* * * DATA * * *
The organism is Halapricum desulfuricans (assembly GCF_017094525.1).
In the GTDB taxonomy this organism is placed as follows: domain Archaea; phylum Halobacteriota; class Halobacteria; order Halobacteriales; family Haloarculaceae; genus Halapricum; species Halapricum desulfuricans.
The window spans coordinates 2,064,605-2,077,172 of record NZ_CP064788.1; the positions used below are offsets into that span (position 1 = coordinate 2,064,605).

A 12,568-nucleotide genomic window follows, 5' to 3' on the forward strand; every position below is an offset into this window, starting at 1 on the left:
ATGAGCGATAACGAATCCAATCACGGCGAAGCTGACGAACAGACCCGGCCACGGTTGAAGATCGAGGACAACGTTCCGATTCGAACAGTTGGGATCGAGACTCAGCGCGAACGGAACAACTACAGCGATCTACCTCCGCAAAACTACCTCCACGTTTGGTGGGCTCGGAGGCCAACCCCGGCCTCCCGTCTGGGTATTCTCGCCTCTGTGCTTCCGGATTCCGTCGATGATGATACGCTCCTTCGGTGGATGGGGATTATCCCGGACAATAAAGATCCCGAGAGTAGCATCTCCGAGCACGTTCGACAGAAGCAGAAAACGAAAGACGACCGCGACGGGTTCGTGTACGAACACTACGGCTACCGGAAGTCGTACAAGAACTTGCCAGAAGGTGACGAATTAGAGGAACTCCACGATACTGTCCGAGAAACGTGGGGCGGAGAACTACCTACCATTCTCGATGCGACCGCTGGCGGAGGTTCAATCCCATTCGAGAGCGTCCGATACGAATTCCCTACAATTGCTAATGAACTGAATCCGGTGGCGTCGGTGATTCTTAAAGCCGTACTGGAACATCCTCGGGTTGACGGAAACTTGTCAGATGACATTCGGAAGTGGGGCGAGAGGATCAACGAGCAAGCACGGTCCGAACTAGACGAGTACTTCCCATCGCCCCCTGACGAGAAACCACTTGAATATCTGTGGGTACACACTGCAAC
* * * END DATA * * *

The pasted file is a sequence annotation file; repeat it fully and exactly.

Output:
The organism is Halapricum desulfuricans (assembly GCF_017094525.1).
In the GTDB taxonomy this organism is placed as follows: domain Archaea; phylum Halobacteriota; class Halobacteria; order Halobacteriales; family Haloarculaceae; genus Halapricum; species Halapricum desulfuricans.
The window spans coordinates 2,064,605-2,077,172 of record NZ_CP064788.1; the positions used below are offsets into that span (position 1 = coordinate 2,064,605).

A 12,568-nucleotide genomic window follows, 5' to 3' on the forward strand; every position below is an offset into this window, starting at 1 on the left:
ATGAGCGATAACGAATCCAATCACGGCGAAGCTGACGAACAGACCCGGCCACGGTTGAAGATCGAGGACAACGTTCCGATTCGAACAGTTGGGATCGAGACTCAGCGCGAACGGAACAACTACAGCGATCTACCTCCGCAAAACTACCTCCACGTTTGGTGGGCTCGGAGGCCAACCCCGGCCTCCCGTCTGGGTATTCTCGCCTCTGTGCTTCCGGATTCCGTCGATGATGATACGCTCCTTCGGTGGATGGGGATTATCCCGGACAATAAAGATCCCGAGAGTAGCATCTCCGAGCACGTTCGACAGAAGCAGAAAACGAAAGACGACCGCGACGGGTTCGTGTACGAACACTACGGCTACCGGAAGTCGTACAAGAACTTGCCAGAAGGTGACGAATTAGAGGAACTCCACGATACTGTCCGAGAAACGTGGGGCGGAGAACTACCTACCATTCTCGATGCGACCGCTGGCGGAGGTTCAATCCCATTCGAGAGCGTCCGATACGAATTCCCTACAATTGCTAATGAACTGAATCCGGTGGCGTCGGTGATTCTTAAAGCCGTACTGGAACATCCTCGGGTTGACGGAAACTTGTCAGATGACATTCGGAAGTGGGGCGAGAGGATCAACGAGCAAGCACGGTCCGAACTAGACGAGTACTTCCCATCGCCCCCTGACGAGAAACCACTTGAATATCTGTGGGTACACACTGCAAC